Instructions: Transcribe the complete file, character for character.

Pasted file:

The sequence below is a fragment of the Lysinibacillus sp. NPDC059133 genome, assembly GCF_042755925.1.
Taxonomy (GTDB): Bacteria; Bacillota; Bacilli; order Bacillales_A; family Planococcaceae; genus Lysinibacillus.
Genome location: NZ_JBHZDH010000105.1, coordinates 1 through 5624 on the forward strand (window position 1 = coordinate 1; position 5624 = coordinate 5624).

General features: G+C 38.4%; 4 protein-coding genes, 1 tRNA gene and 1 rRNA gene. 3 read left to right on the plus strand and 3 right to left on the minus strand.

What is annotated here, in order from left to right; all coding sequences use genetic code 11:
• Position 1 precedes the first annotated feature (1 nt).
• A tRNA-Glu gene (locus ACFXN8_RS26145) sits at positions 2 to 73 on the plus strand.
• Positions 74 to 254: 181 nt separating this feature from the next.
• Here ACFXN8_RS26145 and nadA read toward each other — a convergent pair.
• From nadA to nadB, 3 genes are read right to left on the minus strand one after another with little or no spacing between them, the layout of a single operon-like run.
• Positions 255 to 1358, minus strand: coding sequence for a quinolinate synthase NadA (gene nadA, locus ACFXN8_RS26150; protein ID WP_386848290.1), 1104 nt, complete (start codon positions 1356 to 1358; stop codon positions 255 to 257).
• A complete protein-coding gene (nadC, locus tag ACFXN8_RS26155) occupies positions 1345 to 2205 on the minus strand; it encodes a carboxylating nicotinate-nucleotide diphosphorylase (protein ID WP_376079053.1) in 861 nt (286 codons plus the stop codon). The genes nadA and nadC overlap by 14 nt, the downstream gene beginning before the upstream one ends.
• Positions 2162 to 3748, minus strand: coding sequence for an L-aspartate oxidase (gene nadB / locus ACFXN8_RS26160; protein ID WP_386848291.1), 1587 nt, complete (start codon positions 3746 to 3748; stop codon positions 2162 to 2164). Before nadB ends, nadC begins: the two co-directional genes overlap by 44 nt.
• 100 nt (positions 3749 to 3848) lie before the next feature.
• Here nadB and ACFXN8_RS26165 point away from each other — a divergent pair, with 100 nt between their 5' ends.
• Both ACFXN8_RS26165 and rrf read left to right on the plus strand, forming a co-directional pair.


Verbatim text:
The sequence below is a fragment of the Lysinibacillus sp. NPDC059133 genome, assembly GCF_042755925.1.
Taxonomy (GTDB): Bacteria; Bacillota; Bacilli; order Bacillales_A; family Planococcaceae; genus Lysinibacillus.
Genome location: NZ_JBHZDH010000105.1, coordinates 1 through 5624 on the forward strand (window position 1 = coordinate 1; position 5624 = coordinate 5624).

General features: G+C 38.4%; 4 protein-coding genes, 1 tRNA gene and 1 rRNA gene. 3 read left to right on the plus strand and 3 right to left on the minus strand.

What is annotated here, in order from left to right; all coding sequences use genetic code 11:
• Position 1 precedes the first annotated feature (1 nt).
• A tRNA-Glu gene (locus ACFXN8_RS26145) sits at positions 2 to 73 on the plus strand.
• Positions 74 to 254: 181 nt separating this feature from the next.
• Here ACFXN8_RS26145 and nadA read toward each other — a convergent pair.
• From nadA to nadB, 3 genes are read right to left on the minus strand one after another with little or no spacing between them, the layout of a single operon-like run.
• Positions 255 to 1358, minus strand: coding sequence for a quinolinate synthase NadA (gene nadA, locus ACFXN8_RS26150; protein ID WP_386848290.1), 1104 nt, complete (start codon positions 1356 to 1358; stop codon positions 255 to 257).
• A complete protein-coding gene (nadC, locus tag ACFXN8_RS26155) occupies positions 1345 to 2205 on the minus strand; it encodes a carboxylating nicotinate-nucleotide diphosphorylase (protein ID WP_376079053.1) in 861 nt (286 codons plus the stop codon). The genes nadA and nadC overlap by 14 nt, the downstream gene beginning before the upstream one ends.
• Positions 2162 to 3748, minus strand: coding sequence for an L-aspartate oxidase (gene nadB / locus ACFXN8_RS26160; protein ID WP_386848291.1), 1587 nt, complete (start codon positions 3746 to 3748; stop codon positions 2162 to 2164). Before nadB ends, nadC begins: the two co-directional genes overlap by 44 nt.
• 100 nt (positions 3749 to 3848) lie before the next feature.
• Here nadB and ACFXN8_RS26165 point away from each other — a divergent pair, with 100 nt between their 5' ends.
• Both ACFXN8_RS26165 and rrf read left to right on the plus strand, forming a co-directional pair.